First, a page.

The future can be understood as both the goal and motor of green hydrogen. Several of our partner countries, as Argentina, have embraced the opportunity towards defossilisation, becoming pioneers in PtX, e.g. in ammonia production. However, this innovative concept offers something beyond reducing carbon emissions: also the possibility to promote gender equality as one of its key pillars. It is indeed an ambitious goal, but essential for a sustainable and just transition. During the month of March and within the frame of International Women’s Day, we have explored key aspects about the Argentinian green hydrogen industries, to rise awareness on gender equality. In previous articles were explored the levels of parity in relevant industries for PtX, and women’s  representation in decision-making positions. For this third and last article of the series, we return to Argentina’s classrooms, where the shaping of careers often begins.

Parity in Argentinian Universities

Nowadays, there is still an obvious genderisation of disciplines. While women are more numerous in the areas of humanity and arts (60%), and social sciences (59,6%), men do so in natural and exact sciences (59,8%), and engineering and technology (66,5%). Given the ongoing evolution of every discipline towards parity levels, this can only be explained, not necessarily by a lack of interest, but by an unwelcoming professional market for women. As has been explored in previous articles, 29,5% of the professionals in the Argentinian industrial sector are women, 26,5% if we talk about the energy industry. Meaning by this that there is an estimated 10% gap between the number of women studying sciences, and those that become professionals in their area of expertise. The inconsistency increases the higher we move in the hierarchy, its strongest expression in the lack of women in decision-making roles and as CEOs.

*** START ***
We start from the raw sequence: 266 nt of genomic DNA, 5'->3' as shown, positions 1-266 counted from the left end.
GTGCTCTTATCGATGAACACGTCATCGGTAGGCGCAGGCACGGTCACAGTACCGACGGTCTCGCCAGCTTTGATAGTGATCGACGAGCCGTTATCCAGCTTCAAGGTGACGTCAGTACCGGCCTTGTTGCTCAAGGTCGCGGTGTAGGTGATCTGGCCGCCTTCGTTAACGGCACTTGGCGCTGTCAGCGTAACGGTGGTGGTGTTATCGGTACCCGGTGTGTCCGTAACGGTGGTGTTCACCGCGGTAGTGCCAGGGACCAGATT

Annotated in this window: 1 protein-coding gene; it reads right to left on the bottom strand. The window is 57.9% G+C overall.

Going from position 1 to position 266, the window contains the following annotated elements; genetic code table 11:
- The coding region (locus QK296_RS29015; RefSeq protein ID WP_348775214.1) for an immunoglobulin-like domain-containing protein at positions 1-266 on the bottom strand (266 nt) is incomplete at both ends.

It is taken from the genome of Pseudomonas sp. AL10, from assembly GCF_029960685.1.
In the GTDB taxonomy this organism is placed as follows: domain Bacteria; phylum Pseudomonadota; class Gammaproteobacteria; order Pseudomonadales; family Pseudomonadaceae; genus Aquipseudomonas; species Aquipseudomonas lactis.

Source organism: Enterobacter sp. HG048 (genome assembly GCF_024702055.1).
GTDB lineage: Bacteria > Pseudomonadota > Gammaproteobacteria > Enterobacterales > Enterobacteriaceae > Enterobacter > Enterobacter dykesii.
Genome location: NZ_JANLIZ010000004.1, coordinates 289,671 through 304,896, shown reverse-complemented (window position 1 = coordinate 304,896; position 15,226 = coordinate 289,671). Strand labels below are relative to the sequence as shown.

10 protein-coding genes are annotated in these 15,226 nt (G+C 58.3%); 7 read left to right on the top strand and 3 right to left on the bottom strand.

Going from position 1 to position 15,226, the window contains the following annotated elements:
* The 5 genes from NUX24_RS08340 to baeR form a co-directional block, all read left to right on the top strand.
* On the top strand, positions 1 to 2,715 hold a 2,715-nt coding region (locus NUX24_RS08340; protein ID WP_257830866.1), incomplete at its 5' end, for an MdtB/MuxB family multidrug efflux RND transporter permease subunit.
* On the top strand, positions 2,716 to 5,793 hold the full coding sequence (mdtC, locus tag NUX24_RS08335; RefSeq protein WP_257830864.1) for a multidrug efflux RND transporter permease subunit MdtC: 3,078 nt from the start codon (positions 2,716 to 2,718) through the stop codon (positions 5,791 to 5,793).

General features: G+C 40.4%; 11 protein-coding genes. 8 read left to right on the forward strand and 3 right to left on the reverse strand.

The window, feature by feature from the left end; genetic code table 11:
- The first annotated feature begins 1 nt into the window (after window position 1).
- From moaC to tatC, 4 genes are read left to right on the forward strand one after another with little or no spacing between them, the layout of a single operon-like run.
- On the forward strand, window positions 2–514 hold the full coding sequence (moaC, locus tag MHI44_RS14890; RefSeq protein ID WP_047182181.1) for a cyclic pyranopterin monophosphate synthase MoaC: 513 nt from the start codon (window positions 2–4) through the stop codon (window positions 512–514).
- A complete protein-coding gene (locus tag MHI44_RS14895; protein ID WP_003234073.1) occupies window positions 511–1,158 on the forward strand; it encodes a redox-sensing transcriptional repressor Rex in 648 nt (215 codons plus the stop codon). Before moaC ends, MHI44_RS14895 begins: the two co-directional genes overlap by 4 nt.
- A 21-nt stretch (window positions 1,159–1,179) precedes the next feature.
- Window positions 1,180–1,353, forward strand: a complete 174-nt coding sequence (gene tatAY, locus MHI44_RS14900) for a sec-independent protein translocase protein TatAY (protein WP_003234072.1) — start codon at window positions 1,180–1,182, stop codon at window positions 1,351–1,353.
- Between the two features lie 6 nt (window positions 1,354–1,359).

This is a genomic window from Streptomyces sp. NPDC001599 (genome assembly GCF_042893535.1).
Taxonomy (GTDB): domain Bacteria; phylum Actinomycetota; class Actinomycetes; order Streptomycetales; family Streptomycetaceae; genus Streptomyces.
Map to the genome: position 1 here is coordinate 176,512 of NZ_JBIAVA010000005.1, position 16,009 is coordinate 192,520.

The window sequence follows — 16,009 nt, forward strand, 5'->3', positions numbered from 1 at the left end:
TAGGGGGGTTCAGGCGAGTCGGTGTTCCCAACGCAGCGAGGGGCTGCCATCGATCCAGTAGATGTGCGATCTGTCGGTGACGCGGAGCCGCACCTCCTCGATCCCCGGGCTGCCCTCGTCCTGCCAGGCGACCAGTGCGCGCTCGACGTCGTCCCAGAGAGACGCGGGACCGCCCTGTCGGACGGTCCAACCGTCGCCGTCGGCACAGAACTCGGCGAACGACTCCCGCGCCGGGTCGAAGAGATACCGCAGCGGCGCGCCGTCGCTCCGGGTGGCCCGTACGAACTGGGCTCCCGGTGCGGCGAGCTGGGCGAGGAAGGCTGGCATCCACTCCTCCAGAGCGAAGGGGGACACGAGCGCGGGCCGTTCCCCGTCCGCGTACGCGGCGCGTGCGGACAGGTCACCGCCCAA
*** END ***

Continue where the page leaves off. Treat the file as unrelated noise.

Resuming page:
Engaging women in the energy job market

The report Gender and energy in Argentina: the participation of women in the lectricy generation sector identified several decisive aspects to work on in order to achieve gender equality and parity in the energy sector. Between the four established strategies to follow, two of them need to be placed in the academic environment: (i) interest in the sector and (ii) recruitment. According to the Argentine Petroleum Institute (IAPG), there are already measures taking place in this regard, 38% of the oil and gas companies have agreements with universities for internships or scholarships exclusively for women. This is an outstanding measure, suitable for all PtX end-use industries, that addresses one of the root problems.

There are educational institutions in Argentina that have already implemented norms of gender equality. That is the case of the of the Faculty of Law of the University of Buenos Aires that has established parity in decision boards and directive position, and the creation on the “Area of Gender Equality and Diversity for Students”. Systems as such, have countless positive effects for female  students, they have women as mentors in management and directive roles, they learn how to identify sexism, how to deal with it, and the available tools to fight against this discrimination. Understanding the key role education plays in every professional, and thanks to the current efforts taking place in the Argentinian academic institutions, we can only keep working to promote parity and gender equality within every involved stakeholder.

This blogpost draws on a gender analysis for PtX in Argentina written by Veronica Chorkulak. 

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